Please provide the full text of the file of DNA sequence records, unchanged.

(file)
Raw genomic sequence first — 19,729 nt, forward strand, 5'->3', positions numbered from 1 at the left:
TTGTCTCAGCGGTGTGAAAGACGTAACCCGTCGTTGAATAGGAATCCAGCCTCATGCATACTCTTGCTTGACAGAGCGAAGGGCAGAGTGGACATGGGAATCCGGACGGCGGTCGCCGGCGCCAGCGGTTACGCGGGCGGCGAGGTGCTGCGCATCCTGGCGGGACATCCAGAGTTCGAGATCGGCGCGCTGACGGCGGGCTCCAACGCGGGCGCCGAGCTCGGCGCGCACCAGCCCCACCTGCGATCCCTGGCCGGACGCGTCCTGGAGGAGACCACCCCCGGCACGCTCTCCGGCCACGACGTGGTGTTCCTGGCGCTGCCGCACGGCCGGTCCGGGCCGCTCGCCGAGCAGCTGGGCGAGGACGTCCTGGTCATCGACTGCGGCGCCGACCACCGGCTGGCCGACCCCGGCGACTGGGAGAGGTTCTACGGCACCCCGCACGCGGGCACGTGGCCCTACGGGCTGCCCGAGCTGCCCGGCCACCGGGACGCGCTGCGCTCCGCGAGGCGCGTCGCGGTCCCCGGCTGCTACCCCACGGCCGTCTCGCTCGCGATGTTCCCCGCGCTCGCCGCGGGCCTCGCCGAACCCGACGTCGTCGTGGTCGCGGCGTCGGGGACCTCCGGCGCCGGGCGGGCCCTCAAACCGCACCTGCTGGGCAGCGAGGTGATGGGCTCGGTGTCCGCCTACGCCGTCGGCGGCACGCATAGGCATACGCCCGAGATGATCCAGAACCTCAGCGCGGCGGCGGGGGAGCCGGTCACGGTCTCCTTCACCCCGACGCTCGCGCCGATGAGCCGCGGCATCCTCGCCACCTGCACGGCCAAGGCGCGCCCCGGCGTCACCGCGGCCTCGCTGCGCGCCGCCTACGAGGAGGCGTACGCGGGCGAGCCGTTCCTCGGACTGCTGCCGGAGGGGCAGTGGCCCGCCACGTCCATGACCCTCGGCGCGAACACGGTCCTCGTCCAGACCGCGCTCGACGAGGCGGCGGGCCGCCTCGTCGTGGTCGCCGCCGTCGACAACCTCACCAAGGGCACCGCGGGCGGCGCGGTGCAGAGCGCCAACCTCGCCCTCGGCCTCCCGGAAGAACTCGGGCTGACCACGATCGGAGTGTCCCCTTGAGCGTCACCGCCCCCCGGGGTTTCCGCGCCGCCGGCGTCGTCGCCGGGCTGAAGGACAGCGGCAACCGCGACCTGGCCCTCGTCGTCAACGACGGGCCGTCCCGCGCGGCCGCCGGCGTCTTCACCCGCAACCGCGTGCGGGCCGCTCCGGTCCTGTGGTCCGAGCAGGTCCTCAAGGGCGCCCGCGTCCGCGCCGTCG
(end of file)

Raw genomic sequence first — 19,729 nt, forward strand, 5'->3', positions numbered from 1 at the left:
TTGTCTCAGCGGTGTGAAAGACGTAACCCGTCGTTGAATAGGAATCCAGCCTCATGCATACTCTTGCTTGACAGAGCGAAGGGCAGAGTGGACATGGGAATCCGGACGGCGGTCGCCGGCGCCAGCGGTTACGCGGGCGGCGAGGTGCTGCGCATCCTGGCGGGACATCCAGAGTTCGAGATCGGCGCGCTGACGGCGGGCTCCAACGCGGGCGCCGAGCTCGGCGCGCACCAGCCCCACCTGCGATCCCTGGCCGGACGCGTCCTGGAGGAGACCACCCCCGGCACGCTCTCCGGCCACGACGTGGTGTTCCTGGCGCTGCCGCACGGCCGGTCCGGGCCGCTCGCCGAGCAGCTGGGCGAGGACGTCCTGGTCATCGACTGCGGCGCCGACCACCGGCTGGCCGACCCCGGCGACTGGGAGAGGTTCTACGGCACCCCGCACGCGGGCACGTGGCCCTACGGGCTGCCCGAGCTGCCCGGCCACCGGGACGCGCTGCGCTCCGCGAGGCGCGTCGCGGTCCCCGGCTGCTACCCCACGGCCGTCTCGCTCGCGATGTTCCCCGCGCTCGCCGCGGGCCTCGCCGAACCCGACGTCGTCGTGGTCGCGGCGTCGGGGACCTCCGGCGCCGGGCGGGCCCTCAAACCGCACCTGCTGGGCAGCGAGGTGATGGGCTCGGTGTCCGCCTACGCCGTCGGCGGCACGCATAGGCATACGCCCGAGATGATCCAGAACCTCAGCGCGGCGGCGGGGGAGCCGGTCACGGTCTCCTTCACCCCGACGCTCGCGCCGATGAGCCGCGGCATCCTCGCCACCTGCACGGCCAAGGCGCGCCCCGGCGTCACCGCGGCCTCGCTGCGCGCCGCCTACGAGGAGGCGTACGCGGGCGAGCCGTTCCTCGGACTGCTGCCGGAGGGGCAGTGGCCCGCCACGTCCATGACCCTCGGCGCGAACACGGTCCTCGTCCAGACCGCGCTCGACGAGGCGGCGGGCCGCCTCGTCGTGGTCGCCGCCGTCGACAACCTCACCAAGGGCACCGCGGGCGGCGCGGTGCAGAGCGCCAACCTCGCCCTCGGCCTCCCGGAAGAACTCGGGCTGACCACGATCGGAGTGTCCCCTTGAGCGTCACCGCCCCCCGGGGTTTCCGCGCCGCCGGCGTCGTCGCCGGGCTGAAGGACAGCGGCAACCGCGACCTGGCCCTCGTCGTCAACGACGGGCCGTCCCGCGCGGCCGCCGGCGTCTTCACCCGCAACCGCGTGCGGGCCGCTCCGGTCCTGTGGTCCGAGCAGGTCCTCAAGGGCGCCCGCGTCCGCGCCGTCG